Hermosillo Leaders: Ariadna Carrillo
Ariadna Carrillo with the text 'Leaders of Hermosillo' overlaying the image, symbolizing her role as a design team leader at Grupo Hermosillo

We introduce you to Ariadna Carrillo, who tells us what it’s like to lead a design team and shares exciting anecdotes from her journey at Grupo Hermosillo. “The focus on leading by example, discipline, and respect is something I’ve tried to convey to my team”. Keep reading to discover more about her!

1. What is your overall approach to leading a design team?

I’ve always believed that actions speak louder than words. I’ve instilled my focus on leading by example, discipline, and respect in my team, composed of people of all ages. For instance, some people have been with the company for 30 or 35 years, and rather than solely teaching them, it’s about learning from them and passing that knowledge on to the younger members. My approach is rooted in setting an example and showing respect with the utmost professionalism, considering we spend more time at work than home. Part of my strategy also involves rotating among work groups to understand each person’s work approach and allowing younger team members to assist older ones in adopting new technologies and tools.

2. What are the key processes to ensure quality and consistency in the designs of each project?

Understanding the client’s needs perfectly and focusing on their requirements is key. Sometimes, these needs aren’t clearly defined, so we start with a conversation to understand them and establish the project’s foundations.

In any project, if the client requires a change, there’s a process involved. We aim to redesign the entire architectural aspect with a structural review. These are the challenges that I’m extremely passionate about, and it’s something I enjoy imparting to my team as we tackle all sorts of situations.

3. What’s an anecdote you remember fondly during your time at Hermosillo?

There are many experiences I’ve had throughout my career, but one in particular that I always highlight and that fills me with emotion is my time as project manager for the design team on the Kia project. The lead designer was Korean. I vividly remember when I was invited to join this project. During the negotiation in Monterrey with Gerardo Inzunza, the designer and Gerardo informed me that I would stay for 15 months. All emotions were encapsulated at that moment: happiness, sadness, uncertainty, and excitement. It was a very important negotiation and a huge project. I often would arrive at the department exhausted and frustrated, only to return to the routine the next day. However, upon completing this project, knowing that I was part of something so complex fills me with satisfaction. I deeply appreciate all the experiences I had during this project.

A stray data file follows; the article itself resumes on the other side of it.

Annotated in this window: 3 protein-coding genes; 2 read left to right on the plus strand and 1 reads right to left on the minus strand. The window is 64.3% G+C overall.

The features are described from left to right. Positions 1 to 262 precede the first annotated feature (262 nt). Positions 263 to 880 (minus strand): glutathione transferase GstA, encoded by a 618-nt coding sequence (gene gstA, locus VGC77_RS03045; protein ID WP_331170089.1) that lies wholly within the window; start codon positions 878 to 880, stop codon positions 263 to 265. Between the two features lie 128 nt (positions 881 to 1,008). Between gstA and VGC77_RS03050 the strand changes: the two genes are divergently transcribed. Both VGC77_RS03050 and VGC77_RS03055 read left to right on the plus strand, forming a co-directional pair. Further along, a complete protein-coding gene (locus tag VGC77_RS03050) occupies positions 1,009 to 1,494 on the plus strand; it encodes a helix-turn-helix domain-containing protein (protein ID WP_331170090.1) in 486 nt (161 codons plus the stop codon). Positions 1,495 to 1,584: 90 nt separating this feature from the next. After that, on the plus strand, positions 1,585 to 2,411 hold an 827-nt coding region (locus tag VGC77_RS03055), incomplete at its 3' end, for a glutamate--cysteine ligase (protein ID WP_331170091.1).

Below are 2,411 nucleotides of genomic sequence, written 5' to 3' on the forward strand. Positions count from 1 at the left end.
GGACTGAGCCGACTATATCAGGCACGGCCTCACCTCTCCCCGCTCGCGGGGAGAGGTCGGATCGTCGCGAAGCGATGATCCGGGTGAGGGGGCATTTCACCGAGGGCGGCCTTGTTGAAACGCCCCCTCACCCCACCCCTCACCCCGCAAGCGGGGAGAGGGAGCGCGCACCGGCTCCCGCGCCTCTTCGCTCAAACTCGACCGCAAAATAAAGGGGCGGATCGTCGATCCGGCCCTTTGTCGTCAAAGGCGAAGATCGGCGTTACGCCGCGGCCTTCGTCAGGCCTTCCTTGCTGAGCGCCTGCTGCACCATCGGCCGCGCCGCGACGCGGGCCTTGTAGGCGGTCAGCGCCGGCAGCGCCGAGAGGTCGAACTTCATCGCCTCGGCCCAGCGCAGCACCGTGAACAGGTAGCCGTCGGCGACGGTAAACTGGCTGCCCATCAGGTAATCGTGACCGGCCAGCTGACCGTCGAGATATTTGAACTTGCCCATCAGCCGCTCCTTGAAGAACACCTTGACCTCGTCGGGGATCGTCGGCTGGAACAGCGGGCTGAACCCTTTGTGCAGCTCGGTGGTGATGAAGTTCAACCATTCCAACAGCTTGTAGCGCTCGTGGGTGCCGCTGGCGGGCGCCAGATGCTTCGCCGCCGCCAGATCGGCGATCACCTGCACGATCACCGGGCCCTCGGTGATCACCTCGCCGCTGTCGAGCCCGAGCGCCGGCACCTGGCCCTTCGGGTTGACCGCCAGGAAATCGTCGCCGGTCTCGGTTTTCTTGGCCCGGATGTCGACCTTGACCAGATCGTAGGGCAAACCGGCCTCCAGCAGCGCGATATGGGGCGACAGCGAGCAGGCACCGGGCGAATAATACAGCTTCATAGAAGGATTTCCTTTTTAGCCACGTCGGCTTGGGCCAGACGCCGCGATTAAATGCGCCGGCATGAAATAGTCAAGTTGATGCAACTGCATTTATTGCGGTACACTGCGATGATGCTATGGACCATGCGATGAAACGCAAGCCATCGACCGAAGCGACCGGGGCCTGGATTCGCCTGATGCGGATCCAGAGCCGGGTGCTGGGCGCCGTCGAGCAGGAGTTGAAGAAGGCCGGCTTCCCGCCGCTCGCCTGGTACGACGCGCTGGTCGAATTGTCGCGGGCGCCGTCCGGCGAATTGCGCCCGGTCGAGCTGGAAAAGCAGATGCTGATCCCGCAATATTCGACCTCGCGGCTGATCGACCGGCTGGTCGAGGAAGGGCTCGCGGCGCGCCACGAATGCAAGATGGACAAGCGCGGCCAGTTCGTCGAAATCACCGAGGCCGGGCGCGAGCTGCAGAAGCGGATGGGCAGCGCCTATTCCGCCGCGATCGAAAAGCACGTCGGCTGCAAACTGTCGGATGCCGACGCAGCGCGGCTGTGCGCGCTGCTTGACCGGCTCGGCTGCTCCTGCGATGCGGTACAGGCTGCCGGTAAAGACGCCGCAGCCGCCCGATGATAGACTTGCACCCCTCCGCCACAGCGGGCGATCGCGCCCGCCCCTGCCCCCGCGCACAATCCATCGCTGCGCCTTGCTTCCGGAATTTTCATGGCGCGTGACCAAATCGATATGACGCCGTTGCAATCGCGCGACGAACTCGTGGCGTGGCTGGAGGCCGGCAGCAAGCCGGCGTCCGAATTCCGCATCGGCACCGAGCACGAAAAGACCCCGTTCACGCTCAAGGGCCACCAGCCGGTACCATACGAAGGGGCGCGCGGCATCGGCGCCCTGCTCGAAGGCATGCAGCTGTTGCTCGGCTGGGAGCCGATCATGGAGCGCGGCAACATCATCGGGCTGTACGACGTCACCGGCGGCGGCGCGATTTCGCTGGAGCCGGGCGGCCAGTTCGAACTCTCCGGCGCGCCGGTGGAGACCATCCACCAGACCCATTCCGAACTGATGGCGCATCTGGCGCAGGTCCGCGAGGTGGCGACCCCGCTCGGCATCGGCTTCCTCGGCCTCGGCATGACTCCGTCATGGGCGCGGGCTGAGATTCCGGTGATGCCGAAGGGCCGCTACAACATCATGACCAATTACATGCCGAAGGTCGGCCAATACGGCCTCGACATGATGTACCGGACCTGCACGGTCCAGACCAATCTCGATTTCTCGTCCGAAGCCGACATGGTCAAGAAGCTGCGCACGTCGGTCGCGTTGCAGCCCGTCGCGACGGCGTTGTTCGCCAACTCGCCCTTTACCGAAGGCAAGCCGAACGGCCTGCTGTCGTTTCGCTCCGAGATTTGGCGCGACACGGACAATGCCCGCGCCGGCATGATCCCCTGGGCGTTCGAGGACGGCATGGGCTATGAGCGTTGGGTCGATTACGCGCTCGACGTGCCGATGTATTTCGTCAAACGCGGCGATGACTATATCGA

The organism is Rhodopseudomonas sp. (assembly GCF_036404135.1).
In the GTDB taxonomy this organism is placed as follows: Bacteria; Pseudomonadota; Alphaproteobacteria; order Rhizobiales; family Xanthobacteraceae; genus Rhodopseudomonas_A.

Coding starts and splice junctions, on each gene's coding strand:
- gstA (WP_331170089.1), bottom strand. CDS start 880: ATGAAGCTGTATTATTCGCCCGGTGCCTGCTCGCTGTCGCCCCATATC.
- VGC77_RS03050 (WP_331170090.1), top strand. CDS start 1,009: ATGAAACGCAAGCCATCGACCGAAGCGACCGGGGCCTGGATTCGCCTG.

4. What methods do you use to communicate client needs and project requirements to your team effectively?

I initially had contact with the client; however, from the outset, I was very clear about which team members would participate in the project. I involved them and ensured they grasped the client’s idea firsthand. We receive a lot of information; we must first read, summarize, and explain it to the team. Also, I never allow the information given to them to be the only information they get.

Sometimes, I hear about the latest trends in the field and subscribe to some newsletters. Regarding architecture and design, I attend webinars hosted by companies to learn about new products. Additionally, I invite suppliers to discuss the innovations in both systems and products. I greatly value keeping the team well-trained and always striving to stay updated with new systems.

6. Have you implemented any new technology for the design of any recent projects?

In our case, in the Design area, the tools that are used are AutoCAD, BIM technology (mostly Revit), platforms for information documentation (BIM 360, Procore). The most recent implementation is ACC (Autodesk Construction Cloud) and as new technologies advance, are renewed, or implemented, we update and adapt to them.

7. Can you share about a challenging project where your team overcame significant obstacles?

Definitely, the Kia project, mainly because of the language barrier. We had a Korean-to-Spanish translator, but he wasn’t familiar with technical terms, making it challenging for him and his fellow Korean colleagues, engineers, or architects to convey their ideas to us. When the translator joined our meetings, it often seemed like he was lying to us or making terms. It was complex, yet at the same time, it was beautiful and very challenging.

8. What activities do you enjoy in your free time?

I love traveling, both long and short trips. I’ve visited Mexico, many cities in the United States, Vancouver, Turkey, and Costa Rica. I enjoy traveling everywhere. Traveling opens doors to meeting new people and experiencing different architecture, ideologies, and more. In my daily life, I watch series and movies. I’m not very athletic, but I do yoga occasionally and enjoy reading.

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